I just returned from Austin, Texas, attending a conference put on by Americans For Prosperity partnering with Sam Adams Alliance, Heritage Foundation, Leadership Institute, and Media Research Center. Thank you to my friend Erik Telford for inviting me to this conference.
We had some great speakers. Robert Novak is a favorite person of mine. I devoured his autobiography The Prince of Darkness: 50 Years Reporting in Washington last year. He told us that he believes the Republicans will lose seats in both houses of Congress, but the presidency can be won. Also: “I like Ron Paul (cheers)…but not for President” (Thanks, Nic Hall, for reminding me of this.)
I always like listening to Tim Phillips, president of Americans For Prosperity. He told us it’s important to let the few “good guys” in government know that we stand behind them, and conferences like this are one way to do that.
Stephen Moore of the Wall Street Journal told us, and it is reported today in the opinion piece Their Fair Share that Americans with income above the median paid 97.1% of all income taxes. Barack Obama doesn’t think that’s enough. This reminded me that we have two classes of people in America: tax payers, and tax consumers. Regarding the death tax: “No taxation without respiration.”
Steve Lonegan of AFP in New Jersey has an inspiring life story about overcoming blindness as a young adult. The state wanted him to become a client and go to vocational training (to be a basket weaver, he said), but instead he earned an MBA degree.
Grover Norquist: “The left are not friends. The are a band of competing parasites.” Also: “Republicans who raise taxes are rat heads in Coke bottles.”
Michelle Malkin is an inspiration to me. Did you know, I believe she said, that Gen. Wesley Clark whines about the “right wing freak machine”?
Bob Barr, the Libertarian party candidate for president, spoke at a reception. One of his topics? How he introduced the articles of impeachment against Bill Clinton. This is inspiring? Although he did say “Libertarianism lies in the heart of every American.”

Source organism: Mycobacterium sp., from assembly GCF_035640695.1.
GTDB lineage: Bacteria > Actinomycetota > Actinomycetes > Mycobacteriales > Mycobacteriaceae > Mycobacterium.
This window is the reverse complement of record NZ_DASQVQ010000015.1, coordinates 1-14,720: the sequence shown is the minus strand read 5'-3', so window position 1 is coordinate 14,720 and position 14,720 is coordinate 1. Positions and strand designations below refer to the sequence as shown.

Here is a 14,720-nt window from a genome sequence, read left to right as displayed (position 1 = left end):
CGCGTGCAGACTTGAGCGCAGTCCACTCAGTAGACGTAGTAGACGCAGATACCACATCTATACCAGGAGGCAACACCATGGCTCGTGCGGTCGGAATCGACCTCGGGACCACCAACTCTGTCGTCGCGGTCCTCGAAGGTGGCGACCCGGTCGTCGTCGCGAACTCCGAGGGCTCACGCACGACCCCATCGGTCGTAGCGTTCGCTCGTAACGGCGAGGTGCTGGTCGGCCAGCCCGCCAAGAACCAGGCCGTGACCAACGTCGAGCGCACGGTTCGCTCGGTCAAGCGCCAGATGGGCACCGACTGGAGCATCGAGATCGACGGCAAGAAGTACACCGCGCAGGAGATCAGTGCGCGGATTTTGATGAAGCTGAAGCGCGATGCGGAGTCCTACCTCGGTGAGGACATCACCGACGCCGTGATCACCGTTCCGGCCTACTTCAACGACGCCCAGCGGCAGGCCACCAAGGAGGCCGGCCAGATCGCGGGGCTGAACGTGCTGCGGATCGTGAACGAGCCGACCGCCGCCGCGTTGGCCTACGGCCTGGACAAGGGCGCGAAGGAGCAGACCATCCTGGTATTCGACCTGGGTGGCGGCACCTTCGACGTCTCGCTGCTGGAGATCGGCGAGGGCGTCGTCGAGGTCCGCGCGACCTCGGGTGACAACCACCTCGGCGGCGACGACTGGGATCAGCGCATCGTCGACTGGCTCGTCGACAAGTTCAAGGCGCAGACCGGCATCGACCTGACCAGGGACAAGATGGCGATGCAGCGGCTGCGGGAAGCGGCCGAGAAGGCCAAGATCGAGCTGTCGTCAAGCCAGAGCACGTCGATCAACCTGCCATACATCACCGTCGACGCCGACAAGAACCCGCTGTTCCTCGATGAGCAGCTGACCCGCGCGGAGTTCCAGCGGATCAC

It’s always interesting to me to see how these speakers are different in person from when they’re on television. My friend Maggie Thurber at Thurber’s Thoughts has some more good remarks on the speakers.
A few things that I learned:
It takes a long time to drive from Wichita to Austin! And, at a time when some are urging a return to the 55 mph speed limit, I saw little observation of the current 70 mph speed limit. Even when I drove for a while at 75 mph, people passed me like I was standing still.
Why is the term changing from “global warming” to “climate change”?
Ask readers to take action on your blog. Then, after taking action — maybe making a telephone call or writing an email — have readers write a comment about it so others can learn what happened.
I learned more about media bias and how to spot it.
One speaker said that the combined circulation of small newspapers is equal to the circulation of large newspapers.
Personally, I reconnected with some blogger friends that I first met at Samsphere in Chicago earlier this year, a friend I had met at Mises University last year, plus some Facebook “friends” who I had never met in person.
I also got a glimpse at the power of Twitter combined with a mobile device like a Blackberry. I may have to get one.
I had thought I would be able to produce an abbreviated Kansas Blog Roundup on Friday, but with all the activity, I didn’t have time.